There are plenty of "teachable" moments to be gleaned from Akai Gurley's tragic death. Training new officers to prepare for an ambush and then assigning them to one of the most violent crime-afflicted housing projects in the city are choices of policy. Liang and his partner's decision to ignore their supervisor's edict to avoid stairwell patrols was a choice of practice. Liang's decision to patrol in a stairwell with his finger on the trigger of a gun was the choice that ended Gurley's life, and that choice ultimately falls on him. 

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  1. If that he’s a China-man is not the issue here, then could it be that some fuckups are too egregious for police unions to defend? We haven’t seen evidence that that is the case, so something else has to be at play here.

    1. Yeah, something else has to be at play here.

      Otherwise, it’s fairly interesting that they’re unwilling to defend this, which seems more like a case of utter incompetence on the part of somebody who never should have been an officer (aka obvious manslaughter/murder 2, depending on circumstances), versus outright murder, which they’re just fine with defending.

    2. Asian American, you rat fucking racist!

      1. That is not the preferred nomenclature. Culturally insensitive, please.

    3. My guess is what this comes down to is that Liang knows he fucked up and isn’t interested in playing it as okay (although I’m sure he wants to avoid prosecution). And the union isn’t down with that approach. They want “every police shooting is legitimate”. And if Liang isn’t interested in pursuing that strategy, they’ve got no problem with throwing him to the public as an example of “See, police who act badly get prosecuted!”.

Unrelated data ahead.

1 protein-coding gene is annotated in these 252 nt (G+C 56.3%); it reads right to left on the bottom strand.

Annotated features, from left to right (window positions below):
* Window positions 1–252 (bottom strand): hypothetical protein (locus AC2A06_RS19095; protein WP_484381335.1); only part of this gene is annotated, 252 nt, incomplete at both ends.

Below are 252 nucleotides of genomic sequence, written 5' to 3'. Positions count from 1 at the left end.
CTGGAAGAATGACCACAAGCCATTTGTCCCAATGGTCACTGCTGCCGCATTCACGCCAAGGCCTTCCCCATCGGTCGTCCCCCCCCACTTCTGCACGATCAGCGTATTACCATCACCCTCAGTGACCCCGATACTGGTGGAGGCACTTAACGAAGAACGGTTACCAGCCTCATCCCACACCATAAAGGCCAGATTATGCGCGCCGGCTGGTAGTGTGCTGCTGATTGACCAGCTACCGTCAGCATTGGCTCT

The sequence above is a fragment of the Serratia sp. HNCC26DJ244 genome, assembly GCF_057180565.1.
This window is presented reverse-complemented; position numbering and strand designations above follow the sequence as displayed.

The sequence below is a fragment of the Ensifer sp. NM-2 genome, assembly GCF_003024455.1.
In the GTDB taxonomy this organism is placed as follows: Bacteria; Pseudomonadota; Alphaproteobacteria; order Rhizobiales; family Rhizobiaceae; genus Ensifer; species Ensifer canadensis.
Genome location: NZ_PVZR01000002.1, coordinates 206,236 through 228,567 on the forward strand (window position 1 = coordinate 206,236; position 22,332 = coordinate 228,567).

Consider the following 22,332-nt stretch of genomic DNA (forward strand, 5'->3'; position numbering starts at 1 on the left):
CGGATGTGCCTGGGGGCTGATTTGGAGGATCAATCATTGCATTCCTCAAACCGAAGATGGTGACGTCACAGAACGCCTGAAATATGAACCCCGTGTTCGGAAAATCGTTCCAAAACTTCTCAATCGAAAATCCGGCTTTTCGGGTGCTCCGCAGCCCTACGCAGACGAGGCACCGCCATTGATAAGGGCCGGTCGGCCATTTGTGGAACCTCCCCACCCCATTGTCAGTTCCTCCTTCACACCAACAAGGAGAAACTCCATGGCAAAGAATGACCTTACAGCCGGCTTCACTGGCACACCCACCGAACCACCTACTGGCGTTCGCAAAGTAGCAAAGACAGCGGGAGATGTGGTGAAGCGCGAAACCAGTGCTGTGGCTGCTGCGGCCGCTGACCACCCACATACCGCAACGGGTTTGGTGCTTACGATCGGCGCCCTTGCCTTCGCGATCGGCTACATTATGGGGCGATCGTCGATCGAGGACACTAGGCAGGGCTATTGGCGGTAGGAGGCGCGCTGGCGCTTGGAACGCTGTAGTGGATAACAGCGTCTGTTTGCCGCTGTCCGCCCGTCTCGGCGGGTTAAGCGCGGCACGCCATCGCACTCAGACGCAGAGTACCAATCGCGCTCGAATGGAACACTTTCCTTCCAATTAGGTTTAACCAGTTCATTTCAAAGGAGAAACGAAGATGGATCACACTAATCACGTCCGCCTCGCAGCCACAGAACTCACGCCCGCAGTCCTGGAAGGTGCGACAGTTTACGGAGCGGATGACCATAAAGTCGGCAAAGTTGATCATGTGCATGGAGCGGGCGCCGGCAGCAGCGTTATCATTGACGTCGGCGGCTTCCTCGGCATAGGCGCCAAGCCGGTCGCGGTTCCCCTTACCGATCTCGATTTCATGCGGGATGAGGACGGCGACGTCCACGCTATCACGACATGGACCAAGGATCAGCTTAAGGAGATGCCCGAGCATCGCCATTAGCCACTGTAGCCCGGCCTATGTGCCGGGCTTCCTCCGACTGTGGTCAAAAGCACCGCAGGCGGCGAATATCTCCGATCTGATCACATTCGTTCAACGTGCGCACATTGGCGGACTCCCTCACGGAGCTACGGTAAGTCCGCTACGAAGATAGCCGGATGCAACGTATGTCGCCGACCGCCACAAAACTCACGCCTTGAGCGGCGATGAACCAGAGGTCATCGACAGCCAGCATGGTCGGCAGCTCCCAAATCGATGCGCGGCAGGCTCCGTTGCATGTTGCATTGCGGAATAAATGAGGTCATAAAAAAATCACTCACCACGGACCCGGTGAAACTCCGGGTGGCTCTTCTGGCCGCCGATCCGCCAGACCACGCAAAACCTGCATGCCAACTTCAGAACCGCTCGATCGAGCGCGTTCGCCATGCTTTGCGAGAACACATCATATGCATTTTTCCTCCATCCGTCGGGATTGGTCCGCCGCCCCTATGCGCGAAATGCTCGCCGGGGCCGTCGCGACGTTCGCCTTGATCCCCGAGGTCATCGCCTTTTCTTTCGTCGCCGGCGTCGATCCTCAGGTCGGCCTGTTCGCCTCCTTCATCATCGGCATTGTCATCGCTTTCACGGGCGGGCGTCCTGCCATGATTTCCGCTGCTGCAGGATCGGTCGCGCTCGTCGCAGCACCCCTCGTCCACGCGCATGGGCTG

1. Hadn’t thought of it that way, but that sounds like it.

  2. Never pull a trigger unless you an clearly see the target. First rule of hunting.

    1. But don’t you understand? Liang was the hunted.

      1. War on cops.

      2. Btw. as a duck hunter I need to see the type of duck before I shoot,color and wing shape .I get fined and maybe go to jail if I make a mistake.

    2. The First Rule of Policing overrides that: make it home for dinner.

  3. Akai Gurley?

    WTF? Now I can’t take this story seriously.

  4. During that time, he reportedly texted his union representative and neither he nor his partner could accurately provide the address of the building they were in.

    Thank goodness Bratton is getting over a thousand more of these guys.

  5. could it be that some fuckups are too egregious for police unions to defend?

    Har-dee-fucking-har har.

  6. “Poor lighting isn’t the only problem plaguing the sprawling complex.”

    I darkly LOL’ed.

  7. Why was that idiot walking around with his finger on the trigger? Defective trigger or not, if his finger had been on the trigger guard where it was supposed to be, the trigger couldn’t have been pulled. I’m guessing NYPD training consists of little more than making the trainees watch a bunch of old T. J. Hooker episodes?

  8. First, behind closed doors, the NYPD tells their officers to do vertical patrols, and as soon as something like this happens, they lay the blame on the officer – “oh no, we would never instruct officers to do such things.” Second, there is no evidence that Liang texted his union rep. Just because there is a salacious NY Post article about it doesn’t make it true. If it was true, it’s fairly easy to produce the text and present it in court. Please get your facts right, Reason.